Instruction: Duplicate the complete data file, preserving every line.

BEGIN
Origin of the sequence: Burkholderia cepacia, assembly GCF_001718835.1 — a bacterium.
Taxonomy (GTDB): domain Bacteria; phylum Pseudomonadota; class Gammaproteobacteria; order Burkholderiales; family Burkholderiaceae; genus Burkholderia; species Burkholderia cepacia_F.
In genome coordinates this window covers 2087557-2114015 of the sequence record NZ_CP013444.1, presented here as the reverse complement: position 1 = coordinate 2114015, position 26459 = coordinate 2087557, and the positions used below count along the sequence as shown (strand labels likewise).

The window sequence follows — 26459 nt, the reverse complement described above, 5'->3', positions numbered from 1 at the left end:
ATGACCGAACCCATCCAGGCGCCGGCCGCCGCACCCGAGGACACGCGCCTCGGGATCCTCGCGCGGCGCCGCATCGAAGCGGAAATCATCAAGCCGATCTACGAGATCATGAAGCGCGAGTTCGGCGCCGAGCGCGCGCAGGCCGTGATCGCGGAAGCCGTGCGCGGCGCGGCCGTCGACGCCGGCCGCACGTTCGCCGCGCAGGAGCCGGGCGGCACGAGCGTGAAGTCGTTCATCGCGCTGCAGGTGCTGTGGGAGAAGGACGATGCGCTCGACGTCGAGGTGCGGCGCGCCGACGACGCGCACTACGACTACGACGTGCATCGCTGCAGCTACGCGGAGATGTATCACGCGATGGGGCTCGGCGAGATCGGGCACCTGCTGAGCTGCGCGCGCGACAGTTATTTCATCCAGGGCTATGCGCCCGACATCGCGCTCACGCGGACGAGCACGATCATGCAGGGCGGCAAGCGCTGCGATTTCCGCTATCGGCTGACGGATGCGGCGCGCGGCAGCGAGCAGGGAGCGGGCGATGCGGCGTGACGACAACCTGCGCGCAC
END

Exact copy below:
Origin of the sequence: Burkholderia cepacia, assembly GCF_001718835.1 — a bacterium.
Taxonomy (GTDB): domain Bacteria; phylum Pseudomonadota; class Gammaproteobacteria; order Burkholderiales; family Burkholderiaceae; genus Burkholderia; species Burkholderia cepacia_F.
In genome coordinates this window covers 2087557-2114015 of the sequence record NZ_CP013444.1, presented here as the reverse complement: position 1 = coordinate 2114015, position 26459 = coordinate 2087557, and the positions used below count along the sequence as shown (strand labels likewise).

The window sequence follows — 26459 nt, the reverse complement described above, 5'->3', positions numbered from 1 at the left end:
ATGACCGAACCCATCCAGGCGCCGGCCGCCGCACCCGAGGACACGCGCCTCGGGATCCTCGCGCGGCGCCGCATCGAAGCGGAAATCATCAAGCCGATCTACGAGATCATGAAGCGCGAGTTCGGCGCCGAGCGCGCGCAGGCCGTGATCGCGGAAGCCGTGCGCGGCGCGGCCGTCGACGCCGGCCGCACGTTCGCCGCGCAGGAGCCGGGCGGCACGAGCGTGAAGTCGTTCATCGCGCTGCAGGTGCTGTGGGAGAAGGACGATGCGCTCGACGTCGAGGTGCGGCGCGCCGACGACGCGCACTACGACTACGACGTGCATCGCTGCAGCTACGCGGAGATGTATCACGCGATGGGGCTCGGCGAGATCGGGCACCTGCTGAGCTGCGCGCGCGACAGTTATTTCATCCAGGGCTATGCGCCCGACATCGCGCTCACGCGGACGAGCACGATCATGCAGGGCGGCAAGCGCTGCGATTTCCGCTATCGGCTGACGGATGCGGCGCGCGGCAGCGAGCAGGGAGCGGGCGATGCGGCGTGACGACAACCTGCGCGCAC